Major Lessons Learned After Twenty Years of Real Estate Investing – Part I

Everything in life has its ups and downs. You work hard, learn from your mistakes and, every once in a while, make a good score.

After more than twenty years of investing in different types of residential properties, from condos to single-family homes and residential income properties to mobile home lots, you develop a good idea of the risks and rewards of investing in real property.

There are various benefits to investing in real estate, including leverage, positive cash flow, price appreciation, tax treatment, capital gains deferment and pride of ownership. However, investing in properties also has its perils such as possible negative cash flow, loss of investment, damaged credit and even lawsuits.

In part I below we will cover four general observations made after more than two decades of real estate investing. These observations revolve around timing, location, property management and due diligence. In part II, we will look at leverage, cash flow, price appreciation and tax treatment.

First: Timing

I previously argued against trying to ‘time the market’ when purchasing a home to live in over the long run. When buying a home to live in, your primary criteria should be quality of life, not making money (although often there is a strong correlation between the two). However, timing is very important when buying investment property, where making money is the primary objective

If you buy at a low enough price (and at a low enough mortgage rate) you stand a greater chance of realizing positive monthly cash flow (the difference between rents and monthly expenses) and, ultimately, a nice capital gain (the difference between your purchase price and your sales price).

I found that the best time to buy investment property is when the economy is doing poorly. During hard-times, sellers are more eager/desperate to unload their properties and are more receptive to low-ball offers. If you’re lucky enough, you may even find great deals on foreclosures and bank-owned/repossessed properties (REO’s). These properties typically sell at a huge discount, especially for all-cash offers. It is not unusual for some investors to make several hundreds of thousands of dollars over the span of a very few years, if they score a distressed property near the bottom of the market.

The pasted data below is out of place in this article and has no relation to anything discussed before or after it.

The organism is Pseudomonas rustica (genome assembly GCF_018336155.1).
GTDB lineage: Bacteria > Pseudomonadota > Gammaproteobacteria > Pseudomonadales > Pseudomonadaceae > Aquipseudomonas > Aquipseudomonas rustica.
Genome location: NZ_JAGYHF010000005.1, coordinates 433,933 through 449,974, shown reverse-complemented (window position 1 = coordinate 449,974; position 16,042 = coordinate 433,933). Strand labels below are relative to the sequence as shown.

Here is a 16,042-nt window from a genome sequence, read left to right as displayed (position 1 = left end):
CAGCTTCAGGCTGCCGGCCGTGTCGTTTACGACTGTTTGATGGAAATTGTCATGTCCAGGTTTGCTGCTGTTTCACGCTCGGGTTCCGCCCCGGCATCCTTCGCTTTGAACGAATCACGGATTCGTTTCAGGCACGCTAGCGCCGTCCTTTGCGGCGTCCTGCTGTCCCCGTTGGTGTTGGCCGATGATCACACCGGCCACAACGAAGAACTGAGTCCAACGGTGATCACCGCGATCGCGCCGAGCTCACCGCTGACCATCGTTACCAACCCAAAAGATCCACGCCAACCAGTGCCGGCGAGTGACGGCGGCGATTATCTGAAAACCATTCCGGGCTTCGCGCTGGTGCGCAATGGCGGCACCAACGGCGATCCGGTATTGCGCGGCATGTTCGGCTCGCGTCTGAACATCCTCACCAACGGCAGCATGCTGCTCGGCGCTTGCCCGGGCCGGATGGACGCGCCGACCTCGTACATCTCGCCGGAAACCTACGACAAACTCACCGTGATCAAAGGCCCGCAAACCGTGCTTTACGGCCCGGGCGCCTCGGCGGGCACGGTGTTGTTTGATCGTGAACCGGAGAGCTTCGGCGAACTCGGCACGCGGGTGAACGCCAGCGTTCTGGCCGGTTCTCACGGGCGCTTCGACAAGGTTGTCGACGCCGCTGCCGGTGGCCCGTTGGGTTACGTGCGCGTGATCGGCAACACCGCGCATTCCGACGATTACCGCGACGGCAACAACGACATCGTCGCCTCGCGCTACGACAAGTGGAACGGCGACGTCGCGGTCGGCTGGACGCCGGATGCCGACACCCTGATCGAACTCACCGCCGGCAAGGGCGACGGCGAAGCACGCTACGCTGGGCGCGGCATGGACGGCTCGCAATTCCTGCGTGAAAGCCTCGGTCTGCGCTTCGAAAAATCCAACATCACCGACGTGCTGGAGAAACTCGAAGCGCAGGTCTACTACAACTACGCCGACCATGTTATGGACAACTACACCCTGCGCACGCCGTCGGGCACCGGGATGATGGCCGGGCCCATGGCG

Now, how do you know if the market is near bottom? In my opinion, it’s when you see a lot of ‘For Sale’ signs, foreclosure signs and tons of listings. Also, when some properties are listed at prices that are cheaper than they were over 10-years ago, or are priced lower than some luxury cars. In my opinion, that’s the time to jump in. It is not unusual during a recession to find some condo’s, townhomes and even single-family homes listed in the $50-$100K range, which is the price of some luxury vehicles. How can you go wrong?

Basically, a sign of a good investment is when you find a property located in a healthy rental market that is cheap enough to comfortably cover ALL your expenses (mortgage payments, property taxes, insurance, repairs & maintenance, utilities and property management fees). This means you can withstand the adverse impact of vacancies, evictions, sudden repairs and other unexpected expenses. Many investors lose their shirts because the rents they collect do not cover their expenses. Basically, the carrying costs are too high and they need to walk away from their mortgages, thereby damaging their credit history and eroding their ability to obtain future loans.

Also, try to avoid the herd mentality, which is to buy when everyone else is buying and sell when everyone is doing the same. I find that it’s best to take a contrarian approach, which requires some patience and discipline. However, the potential payoff is very rewarding.

Real World Example:  A few years ago a condominium in a desirable Northern California community was listed for $180K. For the longest time, there were no takers. Just a couple of years later, buyers were getting into bidding wars to buy the same condominium at more than twice the price. Yes, the economy got better, but it did not double. This is an example of the herd mentality, where people decide to buy or sell depending on public perception and the actions of others. Investors should not follow the herd, rather they should make their own informed decisions based on their own set of circumstance, goals and criteria.  

Remember, buy low and sell high (not the other way around).

Second: Location